Shootings at schools have unfortunately become an all-too-real possibilty, and in the wake of major campus incidents, Texas A&M officials took steps today to make sure they were ready.
Around 2 p.m. Thursday, their attention turned to one building with one goal in mind: save lives, as representatives from all of Brazos County's first responder agencies descended upon the Glasscock Building for the drill.
In the hours that followed, police officers clad in bulletproof gear and armed with fake weapons moved into the building. Volunteers acting as victims were spread throughout the building. Wave after wave of officers moved through, bringing victims out as the minutes ticked away.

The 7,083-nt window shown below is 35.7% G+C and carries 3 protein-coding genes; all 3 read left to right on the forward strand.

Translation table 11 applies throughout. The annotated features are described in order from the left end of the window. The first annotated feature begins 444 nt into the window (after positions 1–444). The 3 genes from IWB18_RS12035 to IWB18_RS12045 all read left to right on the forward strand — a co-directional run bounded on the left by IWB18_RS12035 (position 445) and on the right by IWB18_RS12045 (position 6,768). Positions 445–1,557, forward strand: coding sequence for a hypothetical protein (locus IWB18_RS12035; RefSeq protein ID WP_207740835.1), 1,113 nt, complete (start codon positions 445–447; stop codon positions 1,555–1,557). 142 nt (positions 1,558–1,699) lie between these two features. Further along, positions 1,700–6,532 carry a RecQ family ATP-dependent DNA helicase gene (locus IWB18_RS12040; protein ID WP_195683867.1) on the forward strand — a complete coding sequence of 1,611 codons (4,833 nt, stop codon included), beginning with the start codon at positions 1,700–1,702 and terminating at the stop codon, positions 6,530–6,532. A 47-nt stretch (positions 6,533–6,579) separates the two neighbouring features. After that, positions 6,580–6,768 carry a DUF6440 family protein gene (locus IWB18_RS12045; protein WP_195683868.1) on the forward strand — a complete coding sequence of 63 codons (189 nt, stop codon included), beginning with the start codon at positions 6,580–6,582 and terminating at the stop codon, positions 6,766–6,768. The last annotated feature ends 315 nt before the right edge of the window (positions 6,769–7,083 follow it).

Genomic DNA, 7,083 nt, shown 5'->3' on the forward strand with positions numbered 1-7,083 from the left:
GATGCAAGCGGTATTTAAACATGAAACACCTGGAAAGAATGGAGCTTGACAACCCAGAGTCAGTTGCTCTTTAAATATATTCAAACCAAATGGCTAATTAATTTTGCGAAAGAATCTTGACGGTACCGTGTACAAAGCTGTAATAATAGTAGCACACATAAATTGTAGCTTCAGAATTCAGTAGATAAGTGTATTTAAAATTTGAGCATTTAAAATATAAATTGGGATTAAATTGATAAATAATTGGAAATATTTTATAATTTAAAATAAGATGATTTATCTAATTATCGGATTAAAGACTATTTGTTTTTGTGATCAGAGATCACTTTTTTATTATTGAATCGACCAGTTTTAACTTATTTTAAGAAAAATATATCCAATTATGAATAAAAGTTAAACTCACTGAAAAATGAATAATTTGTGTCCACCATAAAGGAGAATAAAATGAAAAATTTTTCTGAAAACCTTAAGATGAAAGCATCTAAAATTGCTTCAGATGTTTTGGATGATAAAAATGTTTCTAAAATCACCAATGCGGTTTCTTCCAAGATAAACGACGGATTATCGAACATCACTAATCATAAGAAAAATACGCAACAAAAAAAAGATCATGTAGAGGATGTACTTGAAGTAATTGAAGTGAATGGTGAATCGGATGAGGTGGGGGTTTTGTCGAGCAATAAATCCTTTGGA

Ambulances arrived shortly thereafter and treated the "victims," many of whom were taken to area hospitals. Each had labels noting their "condition." Some were well, but concerned. Others would eventually die at the hospital due to their injuries.
The Brazos County Emergency Management Center was activated during the exercise, helping to coordinate efforts from off-site as the drill went forward.
Officials with the university are still doing debriefs for all aspects of this drill, everything from how quickly and properly the building was swept, to coordination with the hospitals where victims were taken.
The drill was based off a number of real incidents involving campus shootings, including the February spree at Northern Illinois University. That's where a gunman opened fire during a lecture in a large hall, killing five before turning the gun on himself.
Police there were on scene within minutes, and a campus lockdown was ordered shortly thereafter, according to a CNN report.
Like at NIU, A&M alerted students and staff through the Code Maroon system.